Botswana Wild Bird Trust (BWBT) has named Tsaone Goikantswemang as the winner of their inaugural half-million Pula PhD scholarship in natural resource management offered at the University of Botswana's Okavango Research Institute (ORI).
Goikantswemang is a 34-year-old Motswana woman holding a Master of Science in Environmental Science, with experience in avifaunal surveys.
“Winning this scholarship really means a lot to me as it will give me an opportunity to attain my dream of pursuing advanced studies in natural resource management specifically in the field of ornithology or avian ecology,” Goikantswemang, who is currently a Research Assistant in the GIS Laboratory at ORI in Maun, said.
Her proposed PhD project is titled, 'Documenting present avifaunal systems in the Okavango Delta and associated knowledge and perceptions of local communities towards conservation of water birds'.
Goikantswemang delightedly said, “I am also honoured to be among the few women who are doing studies on birds in Botswana, as I believe the locals can contribute to the scientific understanding of our natural resources. I hope my studies will contribute to the information on the population status and dynamics of waterbirds in the Okavango delta for use by government, local communities, and the tourism industry.”
She said she was propelled to apply for the scholarship because of her love and passion for the conservation of birds.
“My volunteerism at Birdlife Botswana helped me to learn more about the birds of Botswana and for my master’s degree I had an opportunity to do a study on endangered Cape vultures breeding at Tswapong Hills (Goo-Moremi and Goo-Tau villages) with Kalahari Research and Conservation and Raptors Botswana,” she said.
It was during her Cape vulture project that she realised that there were few experts doing studies on birds despite the abundance of bird species in Botswana and that is how she decided to look for study opportunities on birds.
The National Geographic Okavango Wilderness Project (NGOWP) who funds the scholarship, is a partnership between the National Geographic Society and the Wild Bird Trust that works in close collaboration with the governments of Angola, Namibia, and Botswana to address key targets of the National Action Plan for the Sustainable Management of the Cubango/Okavango River Basin.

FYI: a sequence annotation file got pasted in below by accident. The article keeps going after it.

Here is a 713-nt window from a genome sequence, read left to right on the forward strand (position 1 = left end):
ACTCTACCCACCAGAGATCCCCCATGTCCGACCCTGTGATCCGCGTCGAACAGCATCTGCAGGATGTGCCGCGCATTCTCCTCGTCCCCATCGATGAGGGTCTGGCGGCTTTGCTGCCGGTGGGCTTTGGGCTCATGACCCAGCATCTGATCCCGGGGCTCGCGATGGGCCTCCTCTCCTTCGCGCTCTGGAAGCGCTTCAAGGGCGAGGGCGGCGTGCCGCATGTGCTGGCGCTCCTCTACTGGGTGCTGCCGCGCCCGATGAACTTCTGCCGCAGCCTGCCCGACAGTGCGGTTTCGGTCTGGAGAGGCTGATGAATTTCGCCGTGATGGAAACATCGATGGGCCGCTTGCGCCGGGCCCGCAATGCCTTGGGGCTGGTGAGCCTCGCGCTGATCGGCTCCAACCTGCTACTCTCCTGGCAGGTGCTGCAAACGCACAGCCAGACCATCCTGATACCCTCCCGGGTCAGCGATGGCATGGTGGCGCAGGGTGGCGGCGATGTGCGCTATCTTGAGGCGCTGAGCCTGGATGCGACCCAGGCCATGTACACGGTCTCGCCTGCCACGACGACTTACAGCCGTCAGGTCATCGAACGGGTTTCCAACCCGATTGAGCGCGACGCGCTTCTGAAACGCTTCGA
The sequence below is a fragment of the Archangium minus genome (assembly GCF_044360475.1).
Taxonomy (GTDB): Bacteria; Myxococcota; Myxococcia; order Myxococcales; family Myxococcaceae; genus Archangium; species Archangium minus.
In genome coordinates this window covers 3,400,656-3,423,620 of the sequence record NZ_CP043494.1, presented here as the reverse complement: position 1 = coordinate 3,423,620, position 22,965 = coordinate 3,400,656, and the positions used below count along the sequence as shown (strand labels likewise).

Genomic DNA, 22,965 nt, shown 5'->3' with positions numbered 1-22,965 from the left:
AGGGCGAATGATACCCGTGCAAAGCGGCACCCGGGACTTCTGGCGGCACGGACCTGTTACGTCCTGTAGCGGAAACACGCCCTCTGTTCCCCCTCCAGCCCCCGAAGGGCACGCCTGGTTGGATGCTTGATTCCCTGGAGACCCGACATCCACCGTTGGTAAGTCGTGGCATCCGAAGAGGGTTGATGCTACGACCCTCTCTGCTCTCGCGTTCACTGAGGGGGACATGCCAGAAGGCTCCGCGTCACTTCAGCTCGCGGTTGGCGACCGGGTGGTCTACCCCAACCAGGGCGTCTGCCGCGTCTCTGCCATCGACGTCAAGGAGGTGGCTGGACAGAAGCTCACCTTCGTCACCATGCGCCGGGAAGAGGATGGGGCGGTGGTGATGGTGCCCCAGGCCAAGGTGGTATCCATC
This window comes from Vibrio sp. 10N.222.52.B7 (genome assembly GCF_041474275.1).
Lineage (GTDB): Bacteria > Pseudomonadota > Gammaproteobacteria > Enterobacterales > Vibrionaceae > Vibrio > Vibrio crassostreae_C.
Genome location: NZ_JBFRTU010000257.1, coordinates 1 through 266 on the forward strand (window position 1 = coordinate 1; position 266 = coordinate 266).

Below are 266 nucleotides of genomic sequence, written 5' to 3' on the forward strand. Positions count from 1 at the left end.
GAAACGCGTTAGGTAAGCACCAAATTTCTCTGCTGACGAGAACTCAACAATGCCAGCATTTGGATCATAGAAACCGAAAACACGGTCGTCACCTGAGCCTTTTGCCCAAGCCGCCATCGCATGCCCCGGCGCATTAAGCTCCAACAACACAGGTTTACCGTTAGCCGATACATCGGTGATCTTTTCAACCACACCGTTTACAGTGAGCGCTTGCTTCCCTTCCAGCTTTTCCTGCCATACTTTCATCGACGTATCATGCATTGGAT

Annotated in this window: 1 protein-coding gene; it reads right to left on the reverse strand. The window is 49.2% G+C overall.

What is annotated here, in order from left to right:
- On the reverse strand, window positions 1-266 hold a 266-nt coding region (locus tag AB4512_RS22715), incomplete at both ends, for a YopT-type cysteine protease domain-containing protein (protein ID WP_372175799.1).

The scholarship covers tuition, costs of field research including equipment, and a monthly stipend of P7,000 to cover living expenses including accommodation.
Speaking after the awarding of the scholarship this week, NGOWP Research director Rainer von Brandis said, “We are delighted that Tsaone is a young woman as BWBT is fully supportive of professional development. It is important to point out however that Tsaone’s proposal was selected on merit, her proposal was the strongest and she met all the eligibility requirements.”
Von Brandis further said the winners’ proposed research topic had to be novel and provide significant conservation outcomes.
“This is the first time we are offering PhD scholarships, the offer has also been extended to the other riparian states of the Okavango basin (Angola and Namibia). We would certainly like to offer more scholarships in the future but this will be dependent on funding,” he disclosed.
Responding to a question on why they decided to offer fully-funded scholarships, von Brandis said both BWBT and ORI recognise the importance of building local professional capacity, hence the collaboration.
“BWBT and UB-ORI have been working together for several years guided by a Memorandum of Understanding that recognises the need for enhanced conservation efforts in protecting the Okavango Basin that benefits both people and wildlife,” said von Brandis.
He further revealed that BWBT has also provided a study bursary to Charles Mpofu, from the Department of Wildlife and National Parks to study an MSc course in conservation biology at the University of Cape Town worth P197,000.